In the division of labor, different people do different kinds of work for each other, with each specialized task contributing to the common good. The division of labor, with the means of exchange between each division, is a basic concept of economics. For Plato, the division of labor is fundamental to society itself (The Republic, Book II). Theologically, the concept calls to mind vocation, the way God ordained human life so that we must all serve each other.
Kevin D. Williamson points out that the division of labor is necessary for life itself–on the cellular level–and goes on to apply the concept to our current cultural struggles. From “The Division of Labor Is the Meaning of Life,” in National Review:
I would like you to entertain, for a moment, an idea that might sound a little eccentric, or maybe as plain and obvious as a thing can be. It is this:
The division of labor is the meaning of life.
I do not mean this metaphorically or analogically, but literally.
Life begins with the cell, and the cell is defined by a minimum of specialization: membrane, cytoplasm, and (usually) nucleus.
What makes a cell a living cell is a matter of some slight imprecision: Most living cells reproduce, but some (such as neurons) do not; most cells have nuclei and DNA, but mature red blood cells do not; etc. But the generally shared characteristics of living cells all depend upon the division of labor within the cell: order, sensitivity to stimuli, growth and reproduction, maintenance of homeostasis, and metabolism.
The cell is defined by the division of labor among the organelles and other cellular constituents. That gets us to the single-celled organism. Next comes division of labor among cells rather than within them. When cells begin to divide labor among themselves, they form tissues and organs, which in turn divide labor to produce organ systems and, ultimately, complex organisms.
Williamson then points out that human beings cannot function in isolation, that we need other people. And that the consequent social structures we inhabit–the family, the community, the nation–involve different kinds of divisions of labor.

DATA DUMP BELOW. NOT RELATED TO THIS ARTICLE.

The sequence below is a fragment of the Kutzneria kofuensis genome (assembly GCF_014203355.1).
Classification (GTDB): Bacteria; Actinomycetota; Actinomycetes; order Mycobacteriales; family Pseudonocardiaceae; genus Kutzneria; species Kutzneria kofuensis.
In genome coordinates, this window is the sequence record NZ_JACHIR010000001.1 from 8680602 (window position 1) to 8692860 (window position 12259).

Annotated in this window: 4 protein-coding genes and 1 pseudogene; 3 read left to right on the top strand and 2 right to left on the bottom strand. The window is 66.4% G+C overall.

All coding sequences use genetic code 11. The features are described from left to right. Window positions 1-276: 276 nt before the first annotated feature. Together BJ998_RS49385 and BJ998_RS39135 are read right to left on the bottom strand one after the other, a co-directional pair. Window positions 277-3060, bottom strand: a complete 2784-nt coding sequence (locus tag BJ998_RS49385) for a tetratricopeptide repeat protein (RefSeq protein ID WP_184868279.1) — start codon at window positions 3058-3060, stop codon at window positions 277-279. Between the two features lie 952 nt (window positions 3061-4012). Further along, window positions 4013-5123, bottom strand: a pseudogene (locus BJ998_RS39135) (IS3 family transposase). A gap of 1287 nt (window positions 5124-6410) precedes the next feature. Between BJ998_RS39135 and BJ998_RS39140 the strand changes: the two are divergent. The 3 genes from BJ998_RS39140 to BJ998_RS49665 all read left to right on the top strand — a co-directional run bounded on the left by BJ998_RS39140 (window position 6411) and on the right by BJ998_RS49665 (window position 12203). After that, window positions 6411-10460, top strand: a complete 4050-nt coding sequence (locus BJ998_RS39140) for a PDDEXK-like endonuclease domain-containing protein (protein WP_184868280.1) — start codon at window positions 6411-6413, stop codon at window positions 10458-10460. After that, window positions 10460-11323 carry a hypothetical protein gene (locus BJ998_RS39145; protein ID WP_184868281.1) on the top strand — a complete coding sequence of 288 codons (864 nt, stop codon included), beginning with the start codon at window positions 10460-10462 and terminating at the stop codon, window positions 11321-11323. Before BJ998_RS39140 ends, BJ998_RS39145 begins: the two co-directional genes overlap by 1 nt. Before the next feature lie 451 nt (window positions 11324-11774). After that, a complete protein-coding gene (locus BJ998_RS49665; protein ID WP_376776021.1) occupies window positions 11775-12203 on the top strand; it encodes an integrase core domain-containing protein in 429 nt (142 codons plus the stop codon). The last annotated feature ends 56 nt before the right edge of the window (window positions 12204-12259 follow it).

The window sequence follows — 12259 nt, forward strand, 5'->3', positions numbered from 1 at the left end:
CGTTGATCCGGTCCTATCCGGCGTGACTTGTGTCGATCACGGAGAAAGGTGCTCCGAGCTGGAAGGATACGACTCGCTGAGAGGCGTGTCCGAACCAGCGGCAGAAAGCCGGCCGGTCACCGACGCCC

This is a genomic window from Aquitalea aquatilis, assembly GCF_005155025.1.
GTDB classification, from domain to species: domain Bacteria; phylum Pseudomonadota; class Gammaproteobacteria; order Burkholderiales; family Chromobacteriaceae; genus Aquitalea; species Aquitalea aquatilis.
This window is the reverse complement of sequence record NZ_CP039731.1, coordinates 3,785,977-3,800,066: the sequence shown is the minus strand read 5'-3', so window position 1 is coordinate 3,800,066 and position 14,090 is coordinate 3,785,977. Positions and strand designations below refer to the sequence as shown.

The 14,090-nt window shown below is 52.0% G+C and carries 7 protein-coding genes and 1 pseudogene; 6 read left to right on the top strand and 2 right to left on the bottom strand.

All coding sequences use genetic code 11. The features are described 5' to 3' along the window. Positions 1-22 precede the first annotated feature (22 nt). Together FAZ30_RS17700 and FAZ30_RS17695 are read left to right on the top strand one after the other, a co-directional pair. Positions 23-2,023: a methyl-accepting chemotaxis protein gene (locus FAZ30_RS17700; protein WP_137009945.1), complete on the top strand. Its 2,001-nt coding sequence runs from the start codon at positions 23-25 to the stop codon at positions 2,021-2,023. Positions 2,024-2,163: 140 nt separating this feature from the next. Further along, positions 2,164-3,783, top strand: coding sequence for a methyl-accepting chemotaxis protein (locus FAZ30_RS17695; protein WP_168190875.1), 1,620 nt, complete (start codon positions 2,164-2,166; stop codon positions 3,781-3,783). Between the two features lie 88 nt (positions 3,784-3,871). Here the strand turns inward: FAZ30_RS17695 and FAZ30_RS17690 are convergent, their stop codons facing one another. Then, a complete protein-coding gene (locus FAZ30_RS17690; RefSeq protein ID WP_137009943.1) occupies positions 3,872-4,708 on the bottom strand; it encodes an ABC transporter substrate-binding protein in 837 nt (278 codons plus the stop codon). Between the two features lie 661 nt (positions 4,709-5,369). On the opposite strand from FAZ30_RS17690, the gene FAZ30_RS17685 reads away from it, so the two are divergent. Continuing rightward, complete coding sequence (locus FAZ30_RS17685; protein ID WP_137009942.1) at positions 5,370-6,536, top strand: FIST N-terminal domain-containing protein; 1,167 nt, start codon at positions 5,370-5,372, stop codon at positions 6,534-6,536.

He then takes us on a tour of history–the Roman Empire and its fall, the rise of feudalism, the Renaissance and the advent of capitalism–showing how this plays out, lauding the effects of global trade, commerce, and free markets while recognizing how culturally traumatic these can be.
In 21st-century human society, the mode of social life is so closely identified with the particularities of the division of labor that the two are practically identical. Even many of the so-called social issues are ultimately questions of the division of labor, for instance within marriage and family life, where changing attitudes toward sex (gender is a grammatical term) in relation to marriage, child-rearing, homosexuality, and other questions challenge ancient divisions of labor between men and women.
Which is to say, changes in the division of labor are by necessity changes in the mode of social life; radical, far-reaching, and sudden changes in the division of labor are, in the favorite term of Silicon Valley, “disruptive.”
His essay is extremely interesting, but I think that while he shows that the division of labor is essential to physical and social life, he stops short of his thesis, not showing how the division of labor is essential for the meaning of life. Questions of meaning bring us into the sphere of religion. What is missing in his analysis is the doctrine of vocation.
Williamson focuses on the Renaissance, with its flourishing of commercial trade, but he says almost nothing about the Reformation, beyond noting that the Protestant countries constituted the “new capitalist heartland.” But Luther’s doctrine of vocation played an important role in the economic and social developments he chronicles. (See my book Working for Our Neighbor: A Lutheran Primer on Vocation, Economics, and Ordinary Life.)
I would argue that pursuit of the division of labor, as in the pursuit of economic success, cannot give meaning to our lives–even though we instinctively look for it there–apart from a sense of vocation. That is, the realization that God works in and through the different vocations He calls us to in order to care for and to bless His creation. And the realization that we join in God’s work when we employ our vocation in love and service to our neighbors.
We have been taught that the purpose of our economic activity is to love and serve ourselves. Our self-interest is everything. I suspect that this view of free market capitalism looms behind the sense that it is somehow less moral than socialism (despite the manifest good that capitalism has done for the world). This also contributes to the guilt, the alienation, and the “is this all there is” feeling that can often be found among the economically successful.
But meaning can be found in serving others and in serving and being served by God Himself. And this happens precisely in the divisions of vocation.
Illustration: Seymour Fogel, “The Wealth of the Nation” By Voice of America – http://www.insidevoa.com/content/historic-murals-at-voice-of-america/1364570.html, Public Domain, https://commons.wikimedia.org/w/index.php?curid=31996420